It offered an insight into the degree to which Western attitudes towards China had regressed – not just back to the cold war but even somehow back to the nineteenth century. Who do the Chinese think they are? China is not our equal. It needs to be put in its place. The West must be the ultimate arbiter of China’s behaviour. An international delegation would reveal the truth about China. This was straight out of the playbook of the nineteenth century when foreign powers routinely treated China like this. Western leaders and the media never openly made this link. It is quite possible they were oblivious of it, but this in its own way is even more revealing: the Western mentality towards China still harbours strong elements of the imperialist period, it remains deep in the West’s DNA. This is obvious in the case of Trump, as his racial innuendos demonstrate, but take the Australian prime minister Scott Morrison, who clearly believes, as in the war of words over the cartoon, that the Chinese should not speak out of turn, know their place and show due deference to white Westerners.
It was Trump back in April 2020 who suggested that COVID-19 was the result of a lab leak in Wuhan. The idea was revived by Biden in May this year who gave the US intelligence agencies 90 days to investigate. The joint China-WHO inquiry team had concluded in March that this was extremely unlikely. The great majority of the international scientific community believe that COVID-19 was the result of natural causes. The lab leak is constantly revived as a way of blaming China for the pandemic and bringing question into its honesty and competence. China has now closed the door on any further international investigation into the idea. Rather than blaming China the West should look in the mirror: their ineptitude was hugely more responsible for the global death count than anything China did. As the number of cases around the world continues to rise dramatically, there should be an international investigation into why the West failed so disastrously.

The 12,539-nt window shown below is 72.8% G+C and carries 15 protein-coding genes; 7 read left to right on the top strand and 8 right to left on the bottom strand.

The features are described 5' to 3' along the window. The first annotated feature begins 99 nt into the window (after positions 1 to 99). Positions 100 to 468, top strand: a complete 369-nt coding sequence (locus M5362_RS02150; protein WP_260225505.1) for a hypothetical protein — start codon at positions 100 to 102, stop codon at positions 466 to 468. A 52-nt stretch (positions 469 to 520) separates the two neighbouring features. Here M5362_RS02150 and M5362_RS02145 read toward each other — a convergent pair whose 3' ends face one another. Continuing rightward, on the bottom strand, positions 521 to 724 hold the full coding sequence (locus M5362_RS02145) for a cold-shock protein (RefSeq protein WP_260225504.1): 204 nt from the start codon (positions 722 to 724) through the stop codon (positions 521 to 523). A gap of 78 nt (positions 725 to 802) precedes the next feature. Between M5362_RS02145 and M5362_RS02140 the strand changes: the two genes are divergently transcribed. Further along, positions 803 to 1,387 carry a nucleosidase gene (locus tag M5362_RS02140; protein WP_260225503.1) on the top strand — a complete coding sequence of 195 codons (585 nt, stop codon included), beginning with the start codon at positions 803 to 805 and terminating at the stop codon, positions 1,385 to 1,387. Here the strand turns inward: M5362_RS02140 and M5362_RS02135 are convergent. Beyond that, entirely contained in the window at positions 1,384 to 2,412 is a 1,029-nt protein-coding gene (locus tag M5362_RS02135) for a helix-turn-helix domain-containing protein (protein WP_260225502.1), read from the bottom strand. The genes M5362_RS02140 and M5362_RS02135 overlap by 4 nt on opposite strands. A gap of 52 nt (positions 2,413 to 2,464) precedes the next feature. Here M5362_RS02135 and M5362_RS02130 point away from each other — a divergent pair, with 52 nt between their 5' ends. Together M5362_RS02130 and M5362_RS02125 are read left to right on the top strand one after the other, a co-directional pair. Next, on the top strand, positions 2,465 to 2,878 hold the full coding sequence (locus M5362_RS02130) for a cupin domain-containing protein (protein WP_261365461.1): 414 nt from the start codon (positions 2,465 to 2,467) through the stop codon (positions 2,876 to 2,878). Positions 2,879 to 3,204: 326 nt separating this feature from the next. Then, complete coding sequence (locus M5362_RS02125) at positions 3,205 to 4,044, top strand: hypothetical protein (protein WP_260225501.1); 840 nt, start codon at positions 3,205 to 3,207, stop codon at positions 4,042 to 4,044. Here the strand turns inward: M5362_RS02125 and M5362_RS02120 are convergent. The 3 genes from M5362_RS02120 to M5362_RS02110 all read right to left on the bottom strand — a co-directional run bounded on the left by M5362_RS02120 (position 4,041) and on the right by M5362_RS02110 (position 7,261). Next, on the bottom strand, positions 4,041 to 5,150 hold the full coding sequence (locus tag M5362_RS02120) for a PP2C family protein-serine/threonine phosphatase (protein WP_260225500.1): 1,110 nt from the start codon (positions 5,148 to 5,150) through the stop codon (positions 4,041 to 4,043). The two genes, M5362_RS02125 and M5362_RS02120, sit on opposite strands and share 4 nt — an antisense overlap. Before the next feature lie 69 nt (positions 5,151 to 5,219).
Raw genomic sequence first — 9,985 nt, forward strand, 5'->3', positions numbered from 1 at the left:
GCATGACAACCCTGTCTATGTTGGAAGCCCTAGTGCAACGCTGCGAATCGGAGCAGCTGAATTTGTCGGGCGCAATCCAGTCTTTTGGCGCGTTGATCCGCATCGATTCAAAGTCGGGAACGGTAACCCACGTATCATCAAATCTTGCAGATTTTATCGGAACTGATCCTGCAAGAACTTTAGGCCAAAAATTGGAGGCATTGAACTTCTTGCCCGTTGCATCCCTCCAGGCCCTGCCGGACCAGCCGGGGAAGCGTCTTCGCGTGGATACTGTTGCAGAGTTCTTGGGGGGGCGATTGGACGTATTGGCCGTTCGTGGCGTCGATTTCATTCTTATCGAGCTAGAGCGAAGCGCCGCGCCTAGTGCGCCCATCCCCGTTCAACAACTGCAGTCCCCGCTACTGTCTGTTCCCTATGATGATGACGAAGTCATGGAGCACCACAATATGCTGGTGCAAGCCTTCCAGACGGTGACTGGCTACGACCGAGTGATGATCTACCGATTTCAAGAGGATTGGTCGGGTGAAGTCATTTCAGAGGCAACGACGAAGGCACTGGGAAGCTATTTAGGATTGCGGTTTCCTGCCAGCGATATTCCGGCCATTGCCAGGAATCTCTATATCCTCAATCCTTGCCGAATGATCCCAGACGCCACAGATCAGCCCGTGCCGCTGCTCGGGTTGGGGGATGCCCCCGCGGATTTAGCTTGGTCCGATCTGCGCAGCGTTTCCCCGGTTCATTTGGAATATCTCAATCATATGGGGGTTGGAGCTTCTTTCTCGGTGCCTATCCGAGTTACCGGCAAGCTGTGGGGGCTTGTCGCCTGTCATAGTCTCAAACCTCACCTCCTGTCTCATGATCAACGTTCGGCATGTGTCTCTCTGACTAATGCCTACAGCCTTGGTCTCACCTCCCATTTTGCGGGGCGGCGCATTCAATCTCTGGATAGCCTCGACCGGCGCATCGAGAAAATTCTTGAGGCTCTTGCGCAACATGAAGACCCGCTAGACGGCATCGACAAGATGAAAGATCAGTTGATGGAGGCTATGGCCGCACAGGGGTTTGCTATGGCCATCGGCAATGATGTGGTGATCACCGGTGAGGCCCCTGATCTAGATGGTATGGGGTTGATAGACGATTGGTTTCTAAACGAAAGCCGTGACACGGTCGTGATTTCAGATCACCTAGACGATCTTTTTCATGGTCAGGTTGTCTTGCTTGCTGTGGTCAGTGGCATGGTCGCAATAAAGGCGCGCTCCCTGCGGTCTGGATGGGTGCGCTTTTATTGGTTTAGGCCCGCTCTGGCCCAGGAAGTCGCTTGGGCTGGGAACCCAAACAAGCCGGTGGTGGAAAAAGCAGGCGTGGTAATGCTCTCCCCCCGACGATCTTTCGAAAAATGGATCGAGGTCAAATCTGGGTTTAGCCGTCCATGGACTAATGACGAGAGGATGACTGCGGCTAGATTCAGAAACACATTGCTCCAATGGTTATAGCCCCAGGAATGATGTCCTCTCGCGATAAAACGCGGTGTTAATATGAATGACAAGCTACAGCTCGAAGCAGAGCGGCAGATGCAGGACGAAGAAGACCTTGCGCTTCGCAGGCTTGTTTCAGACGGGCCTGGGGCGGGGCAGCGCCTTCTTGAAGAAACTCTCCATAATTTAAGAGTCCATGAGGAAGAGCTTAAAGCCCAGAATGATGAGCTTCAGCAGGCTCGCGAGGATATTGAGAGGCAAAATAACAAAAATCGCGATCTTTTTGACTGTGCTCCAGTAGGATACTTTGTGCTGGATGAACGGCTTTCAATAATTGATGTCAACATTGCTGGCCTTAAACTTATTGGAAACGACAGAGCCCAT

Martin Jacques writes in Global Times about the West’s reversion to a colonial mentality in its attitude to China
Source: Friends of Socialist China, August 3, 2021 https://socialistchina.org/
Martin Jacques is the author of the global best-seller When China Rules the World: the End of the Western World and the Birth of a New Global Order, which was first published in 2009. It has since sold over 350,000 copies and been translated into fifteen languages. The second edition of the book – greatly expanded, revised and updated – was published in 2012.
Martin is a Visiting Professor at Tsinghua University, Beijing, and Fudan University, Shanghai. Until recently, he was a Senior Fellow at the Department of Politics and International Studies, Cambridge University, and was previously a Senior Visiting Research Fellow at IDEAS, a centre for diplomacy and grand strategy at the London School of Economics. He was also a Fellow of the Transatlantic Academy, Washington DC.